Effects of Temperature Changes on the Mechanical and Ballistic Responses in Biathlon Shooting

[+] Author and Article Information
Christelle Grebot

FEMTO-ST, UFR ST de Besançon, Laboratoire de Mécanique Appliquée R. Chaléat, UMR CNRS 6174, Equipe Biomécanique et Mécanismes, 24 chemin de l’Epitaphe, 25000 Besançon, France

Alain Burtheret1

FEMTO-ST, UFR ST de Besançon, Laboratoire de Mécanique Appliquée R. Chaléat, UMR CNRS 6174, Equipe Biomécanique et Mécanismes, 24 chemin de l’Epitaphe, 25000 Besançon, Francealain.burtheret@univ-fcomte.fr


Corresponding author.

J. Appl. Mech 74(5), 1037-1041 (Aug 23, 2006) (5 pages) doi:10.1115/1.2712229 History: Received March 30, 2006; Revised August 23, 2006

Background: Biathlon is a nordic sport that combines cross-country skiing with rifle marksmanship. It was reported that standing shooting was significantly affected because skiing exercise usually decreased the postural control of biathletes and increased the shooting time. Another hypothesis that may explain the decrease of one’s shooting accuracy after a cession of cross-country skiing could be linked with mechanical factors. The goal of the present study was to examine the influence of negative temperatures on the trigger mechanism and on the ballistic responses of the bullet. Method of approach: In order to determine the possible variations of the force required for triggering, five biathlon rifles were equipped with strain gauges fixed on the trigger. A thermostat vessel was used to control the temperature changes at room temperature (+20°C)(+68°F) until 20°C(4°F). Concerning the ballistic measurements, eight series of five shots were performed at +20°C(+68°F), at 3°C(+26.6°F), at 10°C(+14°F), and at 20°C(4°F). The shooting precision was assessed by determining the group diameter (GD) and the shooting score (Sc). Results: The results showed that from +20°C(+68°F) until 8°C(+17.6°F), the triggering force was equal to 5N(1.12lb), whereas at 20°C(4°F), a triggering force of 8N(1.8lb) was required. The increase of the triggering force that was found under 8°C(+17.6°F) could be caused by the difference between the coefficients of expansion of the different materials constituting the trigger mechanism. Concerning the ballistic measurements, GD at room temperature was significantly lower (P<0.05) than 3°C(+26.6°F), 10°C(+14°F), and 20°C(4°F). Furthermore, Sc was significantly better at +20°C(+68°F)(P<0.05) compared to 3°C(+26.6°F), 10°C(+14°F), and 20°C(4°F) conditions. Conclusion: It can be supposed that the degradation of GD and Sc could be due to the formation of frost in the barrel and by the difference of the expansion coefficient of the bullet-barrel materials. Consequently, both mechanical responses could partly explain the shooting accuracy impairment observed in negative temperature shooting conditions.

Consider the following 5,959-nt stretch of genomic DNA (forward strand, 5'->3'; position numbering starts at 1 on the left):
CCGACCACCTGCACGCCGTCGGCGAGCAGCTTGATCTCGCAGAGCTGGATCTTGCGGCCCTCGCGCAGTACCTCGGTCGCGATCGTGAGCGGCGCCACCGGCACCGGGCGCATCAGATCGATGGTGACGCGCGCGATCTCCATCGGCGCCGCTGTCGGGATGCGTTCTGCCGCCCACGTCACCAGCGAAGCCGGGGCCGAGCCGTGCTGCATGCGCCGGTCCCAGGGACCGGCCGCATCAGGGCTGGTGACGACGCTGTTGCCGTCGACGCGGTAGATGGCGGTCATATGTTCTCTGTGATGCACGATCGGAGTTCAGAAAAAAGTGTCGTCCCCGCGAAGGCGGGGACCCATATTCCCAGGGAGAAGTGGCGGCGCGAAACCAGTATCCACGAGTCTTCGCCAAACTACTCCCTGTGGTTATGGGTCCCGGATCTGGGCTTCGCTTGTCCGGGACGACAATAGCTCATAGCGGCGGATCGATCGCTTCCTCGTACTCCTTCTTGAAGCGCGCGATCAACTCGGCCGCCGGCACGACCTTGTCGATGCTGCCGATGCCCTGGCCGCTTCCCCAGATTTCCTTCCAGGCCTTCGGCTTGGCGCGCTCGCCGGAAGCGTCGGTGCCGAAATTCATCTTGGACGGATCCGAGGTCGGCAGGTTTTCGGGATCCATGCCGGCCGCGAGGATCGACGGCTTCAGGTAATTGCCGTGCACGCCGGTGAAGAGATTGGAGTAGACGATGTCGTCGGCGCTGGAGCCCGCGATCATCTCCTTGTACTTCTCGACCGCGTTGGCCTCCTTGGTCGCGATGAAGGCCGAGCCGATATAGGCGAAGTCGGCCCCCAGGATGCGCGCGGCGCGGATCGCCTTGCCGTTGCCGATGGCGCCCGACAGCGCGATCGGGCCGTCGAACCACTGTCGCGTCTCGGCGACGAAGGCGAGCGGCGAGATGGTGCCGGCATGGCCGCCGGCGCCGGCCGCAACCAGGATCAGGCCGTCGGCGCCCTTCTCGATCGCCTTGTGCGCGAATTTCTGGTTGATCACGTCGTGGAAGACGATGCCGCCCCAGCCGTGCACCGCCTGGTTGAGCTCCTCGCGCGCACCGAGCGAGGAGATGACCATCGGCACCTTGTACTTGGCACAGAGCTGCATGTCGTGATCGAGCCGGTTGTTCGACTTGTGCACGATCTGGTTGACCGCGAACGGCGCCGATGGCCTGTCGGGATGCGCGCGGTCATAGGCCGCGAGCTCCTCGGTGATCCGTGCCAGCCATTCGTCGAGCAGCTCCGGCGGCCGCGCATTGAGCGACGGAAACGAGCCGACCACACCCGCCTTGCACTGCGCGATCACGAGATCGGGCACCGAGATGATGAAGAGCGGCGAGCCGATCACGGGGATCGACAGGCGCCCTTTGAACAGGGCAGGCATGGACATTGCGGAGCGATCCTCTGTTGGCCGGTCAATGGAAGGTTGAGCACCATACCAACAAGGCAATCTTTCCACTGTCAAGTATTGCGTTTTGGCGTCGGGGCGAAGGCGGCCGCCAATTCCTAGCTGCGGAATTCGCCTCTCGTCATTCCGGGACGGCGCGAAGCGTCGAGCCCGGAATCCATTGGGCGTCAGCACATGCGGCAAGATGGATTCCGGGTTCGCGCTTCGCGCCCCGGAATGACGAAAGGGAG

Copyright © 2007 by American Society of Mechanical Engineers
Your Session has timed out. Please sign back in to continue.



Grahic Jump Location
Figure 5

Relationship between triggering force and temperatures with five cases of triggers

Grahic Jump Location
Figure 6

Mean values and SD of the group diameter (a) and the shooting score (b) performed at different temperatures. *=P<0.05 compared to +20°C(+68°F); §=P<0.05 compared to −3°C(+26.6°F) condition.

Grahic Jump Location
Figure 7

Graph of retraction of aluminum and steel according to temperature (a) and values of retraction of the different materials constituting the pins and the case of the trigger at +20°C(+68°F) and −20°C(−4°F)(b)

Grahic Jump Location
Figure 1

Trigger before (a) and after modification and sticking of the gauge (b)

Grahic Jump Location
Figure 2

Hanging system of the rifle

Grahic Jump Location
Figure 3

Experimental mounting

Grahic Jump Location
Figure 4

Measurement (in mm) of the GD, and the Sc. MGD=mean group diameter.



Some tools below are only available to our subscribers or users with an online account.

Related Content

Customize your page view by dragging and repositioning the boxes below.

Related Journal Articles
Related eBook Content
Topic Collections

Sorry! You do not have access to this content. For assistance or to subscribe, please contact us:

  • TELEPHONE: 1-800-843-2763 (Toll-free in the USA)
  • EMAIL: asmedigitalcollection@asme.org
Sign In